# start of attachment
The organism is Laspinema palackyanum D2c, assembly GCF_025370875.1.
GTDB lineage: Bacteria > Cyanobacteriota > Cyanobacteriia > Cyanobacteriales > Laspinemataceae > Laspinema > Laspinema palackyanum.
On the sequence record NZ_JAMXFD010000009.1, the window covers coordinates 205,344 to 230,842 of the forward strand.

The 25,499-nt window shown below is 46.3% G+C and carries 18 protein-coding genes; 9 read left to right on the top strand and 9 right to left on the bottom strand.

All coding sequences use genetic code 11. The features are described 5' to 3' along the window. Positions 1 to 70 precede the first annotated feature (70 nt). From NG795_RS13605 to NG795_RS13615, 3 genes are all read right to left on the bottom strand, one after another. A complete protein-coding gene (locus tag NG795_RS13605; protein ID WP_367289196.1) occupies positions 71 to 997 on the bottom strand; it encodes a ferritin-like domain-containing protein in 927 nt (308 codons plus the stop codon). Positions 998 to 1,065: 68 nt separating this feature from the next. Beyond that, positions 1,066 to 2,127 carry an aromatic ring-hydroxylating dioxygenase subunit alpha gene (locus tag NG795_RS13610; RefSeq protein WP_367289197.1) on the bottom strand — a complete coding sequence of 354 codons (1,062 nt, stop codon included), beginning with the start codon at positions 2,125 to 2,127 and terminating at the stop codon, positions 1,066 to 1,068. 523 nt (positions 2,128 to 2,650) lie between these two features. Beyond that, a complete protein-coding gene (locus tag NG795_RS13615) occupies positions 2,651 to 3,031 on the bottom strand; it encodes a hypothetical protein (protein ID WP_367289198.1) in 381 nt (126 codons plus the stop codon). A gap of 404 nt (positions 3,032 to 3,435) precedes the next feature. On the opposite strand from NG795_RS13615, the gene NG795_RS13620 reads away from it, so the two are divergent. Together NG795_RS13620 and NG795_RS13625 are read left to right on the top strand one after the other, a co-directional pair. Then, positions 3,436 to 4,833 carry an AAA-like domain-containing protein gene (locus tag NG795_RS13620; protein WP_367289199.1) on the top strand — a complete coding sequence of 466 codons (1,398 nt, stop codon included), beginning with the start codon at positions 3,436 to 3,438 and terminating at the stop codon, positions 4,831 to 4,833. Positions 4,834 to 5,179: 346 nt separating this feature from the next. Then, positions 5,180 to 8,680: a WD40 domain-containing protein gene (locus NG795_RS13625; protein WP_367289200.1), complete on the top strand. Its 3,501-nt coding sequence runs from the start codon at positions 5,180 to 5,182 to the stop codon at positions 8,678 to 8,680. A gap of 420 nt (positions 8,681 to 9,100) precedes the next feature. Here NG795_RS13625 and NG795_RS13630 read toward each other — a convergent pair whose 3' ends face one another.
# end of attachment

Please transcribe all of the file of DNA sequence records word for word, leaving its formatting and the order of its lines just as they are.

The organism is Laspinema palackyanum D2c, assembly GCF_025370875.1.
GTDB lineage: Bacteria > Cyanobacteriota > Cyanobacteriia > Cyanobacteriales > Laspinemataceae > Laspinema > Laspinema palackyanum.
On the sequence record NZ_JAMXFD010000009.1, the window covers coordinates 205,344 to 230,842 of the forward strand.

The 25,499-nt window shown below is 46.3% G+C and carries 18 protein-coding genes; 9 read left to right on the top strand and 9 right to left on the bottom strand.

All coding sequences use genetic code 11. The features are described 5' to 3' along the window. Positions 1 to 70 precede the first annotated feature (70 nt). From NG795_RS13605 to NG795_RS13615, 3 genes are all read right to left on the bottom strand, one after another. A complete protein-coding gene (locus tag NG795_RS13605; protein ID WP_367289196.1) occupies positions 71 to 997 on the bottom strand; it encodes a ferritin-like domain-containing protein in 927 nt (308 codons plus the stop codon). Positions 998 to 1,065: 68 nt separating this feature from the next. Beyond that, positions 1,066 to 2,127 carry an aromatic ring-hydroxylating dioxygenase subunit alpha gene (locus tag NG795_RS13610; RefSeq protein WP_367289197.1) on the bottom strand — a complete coding sequence of 354 codons (1,062 nt, stop codon included), beginning with the start codon at positions 2,125 to 2,127 and terminating at the stop codon, positions 1,066 to 1,068. 523 nt (positions 2,128 to 2,650) lie between these two features. Beyond that, a complete protein-coding gene (locus tag NG795_RS13615) occupies positions 2,651 to 3,031 on the bottom strand; it encodes a hypothetical protein (protein ID WP_367289198.1) in 381 nt (126 codons plus the stop codon). A gap of 404 nt (positions 3,032 to 3,435) precedes the next feature. On the opposite strand from NG795_RS13615, the gene NG795_RS13620 reads away from it, so the two are divergent. Together NG795_RS13620 and NG795_RS13625 are read left to right on the top strand one after the other, a co-directional pair. Then, positions 3,436 to 4,833 carry an AAA-like domain-containing protein gene (locus tag NG795_RS13620; protein WP_367289199.1) on the top strand — a complete coding sequence of 466 codons (1,398 nt, stop codon included), beginning with the start codon at positions 3,436 to 3,438 and terminating at the stop codon, positions 4,831 to 4,833. Positions 4,834 to 5,179: 346 nt separating this feature from the next. Then, positions 5,180 to 8,680: a WD40 domain-containing protein gene (locus NG795_RS13625; protein WP_367289200.1), complete on the top strand. Its 3,501-nt coding sequence runs from the start codon at positions 5,180 to 5,182 to the stop codon at positions 8,678 to 8,680. A gap of 420 nt (positions 8,681 to 9,100) precedes the next feature. Here NG795_RS13625 and NG795_RS13630 read toward each other — a convergent pair whose 3' ends face one another.